The reader follows William as he makes every attempt to track Winter down. Running alongside William’s journey we hear from his wife Clare, and learn so much about their relationship.
The Lost Letters of William Woolf is a lyrical and warm story that is written with wit and wisdom. William and Clare are recognisable by their relationship dilemma but their strategies for fixing this are unexpected and  imaginative.
An enchanting story of lost love, new love and recapturing love, combined with the magic of writing and receiving letters. 


'An enchanting contribution to the popular new trend of 'up lit', such as Gail Honeyman's Eleanor Oliphant is Completely Fine' Irish Times
'I found myself totally transported into William's poignant and beguiling world of lost opportunities and love' A. J. Pearce, author of Sunday Times bestseller Dear Mrs Bird
As heard on BBC Radio 2 The Steve Wright Show . . .
'Delightful' Sunday Times
'Deeply moving' Irish Times
'If you liked Harold Fry and Me Before You, you will love Cullen's nostalgic debut. This life-affirming book will draw you in and keep you there' Independent
'Captivates. William has what seems to be the best job in the world . . . Honest yet lyrical, Cullen's characters are drawn with sympathy. Lose yourself' The Scotsman

One Paperback copy of The Lost Letters of William Woolf by Helen Cullen 

Helen Cullen is an Irish writer living in London. She worked at RTE (Ireland’s national broadcaster) for seven years before moving to London in 2010. In the UK, Helen established a career as an events and engagement specialist before joining the Google UK marketing team in 2015.

The first draft of her debut novel THE LOST LETTERS OF WILLIAM WOOLF was written while completing the Guardian/UEA novel writing programme under the mentorship of Michèle Roberts. Helen holds an M.A. Theatre Studies from UCD and is currently completing an M.A. English Literature at Brunel University.

‘The Lost Letters of William Woolf’ will be published this year, 2018 in UK, Ireland, USA, Canada, Australia, South Africa, Germany, Italy and Israel.

Helen is now writing full-time and working on her second novel.
Find out more at : www.helencullen.ie
Twitter: @wordsofhelen

Sunday 28 April 2019

Worst Case Scenario by Helen Fitzgerald @FitzHelen #WorstCaseScenario @OrendaBooks #Menopause

Mary Shields is a moody, acerbic probation offer, dealing with some of Glasgow’s worst cases, and her job is on the line. Liam Macdowall was imprisoned for murdering his wife, and he’s published a series of letters to the dead woman, in a book that makes him an unlikely hero – and a poster boy for Men’s Rights activists.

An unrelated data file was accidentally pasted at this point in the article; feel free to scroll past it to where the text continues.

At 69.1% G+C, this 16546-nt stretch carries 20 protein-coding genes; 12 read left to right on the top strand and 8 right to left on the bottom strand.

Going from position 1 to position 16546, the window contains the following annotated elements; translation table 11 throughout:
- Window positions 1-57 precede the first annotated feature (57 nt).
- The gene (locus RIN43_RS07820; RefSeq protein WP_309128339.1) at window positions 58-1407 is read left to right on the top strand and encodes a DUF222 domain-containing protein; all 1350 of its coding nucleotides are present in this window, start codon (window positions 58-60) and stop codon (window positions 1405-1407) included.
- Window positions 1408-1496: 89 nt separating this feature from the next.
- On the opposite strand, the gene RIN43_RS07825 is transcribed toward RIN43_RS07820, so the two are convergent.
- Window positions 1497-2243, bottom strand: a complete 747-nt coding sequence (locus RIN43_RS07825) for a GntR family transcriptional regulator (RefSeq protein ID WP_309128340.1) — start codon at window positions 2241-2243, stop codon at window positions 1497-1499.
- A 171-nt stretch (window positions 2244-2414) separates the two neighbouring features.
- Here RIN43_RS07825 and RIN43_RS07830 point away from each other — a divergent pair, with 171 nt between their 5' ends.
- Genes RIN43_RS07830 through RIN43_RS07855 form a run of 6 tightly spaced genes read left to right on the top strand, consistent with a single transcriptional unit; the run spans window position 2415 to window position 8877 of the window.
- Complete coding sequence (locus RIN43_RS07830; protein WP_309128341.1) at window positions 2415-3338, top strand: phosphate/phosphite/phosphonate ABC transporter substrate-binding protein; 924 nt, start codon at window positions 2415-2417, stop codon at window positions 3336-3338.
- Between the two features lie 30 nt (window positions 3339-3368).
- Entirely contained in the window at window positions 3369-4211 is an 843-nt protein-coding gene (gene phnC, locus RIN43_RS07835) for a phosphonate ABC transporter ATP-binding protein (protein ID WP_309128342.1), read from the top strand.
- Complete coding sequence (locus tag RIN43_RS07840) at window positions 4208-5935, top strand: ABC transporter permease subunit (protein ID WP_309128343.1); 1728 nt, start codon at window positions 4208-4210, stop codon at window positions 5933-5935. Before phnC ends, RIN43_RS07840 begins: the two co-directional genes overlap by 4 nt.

Liam is released on licence into Mary’s care, but things are far from simple. Mary develops a poisonous obsession with Liam and his world, and when her son and Liam’s daughter form a relationship, Mary will stop at nothing to impose her own brand of justice … with devastating consequences.

A heart-pounding, relentless and chilling psychological thriller, rich with deliciously dark and unapologetic humour, Worst Case Scenario is also a perceptive, tragic and hugely relevant book by one of the most exciting names in crime fiction.

Worst Case Scenario by Helen Fitzgerald is published by Orenda Books, as an ebook on 16 March 2019 and in paperback on 17 May 2019. My thanks to the publisher who sent my copy for review.

**DISCLAIMER**   I am a fifty-two year old woman. I spent many years working in the criminal justice system. The only reason that I have not been arrested, or sectioned over the past year is purely due to the fact that each night I take a small tablet. That small tablet is HRT, and for that, I am eternally grateful; as is my husband, my parents, my colleagues, my friends, and my cat.

If you too are a menopausal woman, or you are the partner of one, or the friend, or relation, or colleague, you will read Worst Case Scenario and will realise. You will realise that you are not alone; you are not the only one who lays towels on the bedsheets to mop up the unrelenting night sweats, or who wears layers of clothing that can be rapidly removed as your interior heating system goes crazily out of control. You will realise that when your partner/mother/sister/colleague/friend shouted at you last week because the bin men didn't put the wheelie bin back in exactly the right place on the driveway, and that the words that exploded from their lips in louder and more aggressive bursts were not really directed at you, or even at the bin men. No, these were the words and actions of the menopause. I can assure you that whilst it may have hurt you, it hurts us even more.